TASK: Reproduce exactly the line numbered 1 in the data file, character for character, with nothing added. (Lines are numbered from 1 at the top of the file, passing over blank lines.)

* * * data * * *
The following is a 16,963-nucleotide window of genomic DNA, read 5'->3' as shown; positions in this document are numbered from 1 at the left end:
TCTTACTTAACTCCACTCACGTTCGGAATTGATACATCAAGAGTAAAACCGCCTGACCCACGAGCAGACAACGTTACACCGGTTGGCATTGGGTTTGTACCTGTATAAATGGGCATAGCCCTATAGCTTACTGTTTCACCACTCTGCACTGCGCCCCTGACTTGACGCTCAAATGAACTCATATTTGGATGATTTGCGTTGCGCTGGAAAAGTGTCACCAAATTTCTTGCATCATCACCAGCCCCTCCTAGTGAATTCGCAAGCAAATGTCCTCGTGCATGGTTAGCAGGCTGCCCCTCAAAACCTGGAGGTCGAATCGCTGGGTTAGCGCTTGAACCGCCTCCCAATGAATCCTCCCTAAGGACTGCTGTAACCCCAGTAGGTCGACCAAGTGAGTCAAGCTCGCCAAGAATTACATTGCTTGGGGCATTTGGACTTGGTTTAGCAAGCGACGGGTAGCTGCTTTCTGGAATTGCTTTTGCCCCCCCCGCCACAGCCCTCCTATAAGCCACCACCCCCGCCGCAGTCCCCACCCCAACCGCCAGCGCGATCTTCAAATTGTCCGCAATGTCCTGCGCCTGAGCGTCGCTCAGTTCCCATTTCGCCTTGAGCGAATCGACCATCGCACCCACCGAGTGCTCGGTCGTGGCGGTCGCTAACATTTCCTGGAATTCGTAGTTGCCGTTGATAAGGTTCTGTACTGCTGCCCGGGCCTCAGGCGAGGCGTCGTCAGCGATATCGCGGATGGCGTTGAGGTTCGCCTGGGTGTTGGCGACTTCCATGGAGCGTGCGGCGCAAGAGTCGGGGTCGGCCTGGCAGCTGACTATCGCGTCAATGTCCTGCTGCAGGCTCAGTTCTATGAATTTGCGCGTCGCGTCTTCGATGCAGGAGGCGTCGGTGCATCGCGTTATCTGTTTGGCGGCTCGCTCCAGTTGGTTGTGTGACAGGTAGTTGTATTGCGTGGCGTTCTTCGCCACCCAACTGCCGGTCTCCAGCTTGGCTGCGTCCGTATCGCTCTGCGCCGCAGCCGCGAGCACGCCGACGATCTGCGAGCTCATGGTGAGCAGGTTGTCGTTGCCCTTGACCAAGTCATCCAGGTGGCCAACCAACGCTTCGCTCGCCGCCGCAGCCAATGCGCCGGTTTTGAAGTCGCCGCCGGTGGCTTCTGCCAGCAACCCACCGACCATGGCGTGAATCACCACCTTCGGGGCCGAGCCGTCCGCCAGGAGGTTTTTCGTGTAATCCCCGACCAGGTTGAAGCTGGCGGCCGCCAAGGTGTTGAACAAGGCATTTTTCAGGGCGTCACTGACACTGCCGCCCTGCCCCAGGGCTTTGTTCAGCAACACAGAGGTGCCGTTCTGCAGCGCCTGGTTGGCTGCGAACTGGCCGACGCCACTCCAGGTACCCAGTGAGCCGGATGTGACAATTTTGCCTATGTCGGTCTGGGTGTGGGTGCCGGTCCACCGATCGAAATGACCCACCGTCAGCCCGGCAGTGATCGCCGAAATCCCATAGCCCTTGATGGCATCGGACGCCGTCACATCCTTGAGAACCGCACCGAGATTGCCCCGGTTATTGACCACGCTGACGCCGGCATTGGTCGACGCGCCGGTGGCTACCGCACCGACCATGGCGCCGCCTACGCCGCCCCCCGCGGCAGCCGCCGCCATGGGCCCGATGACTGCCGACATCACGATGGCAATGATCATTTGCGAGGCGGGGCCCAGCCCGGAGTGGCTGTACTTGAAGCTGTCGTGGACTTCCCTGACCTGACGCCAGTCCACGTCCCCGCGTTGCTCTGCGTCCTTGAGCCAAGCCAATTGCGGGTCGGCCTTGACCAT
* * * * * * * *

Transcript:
The following is a 16,963-nucleotide window of genomic DNA, read 5'->3' as shown; positions in this document are numbered from 1 at the left end: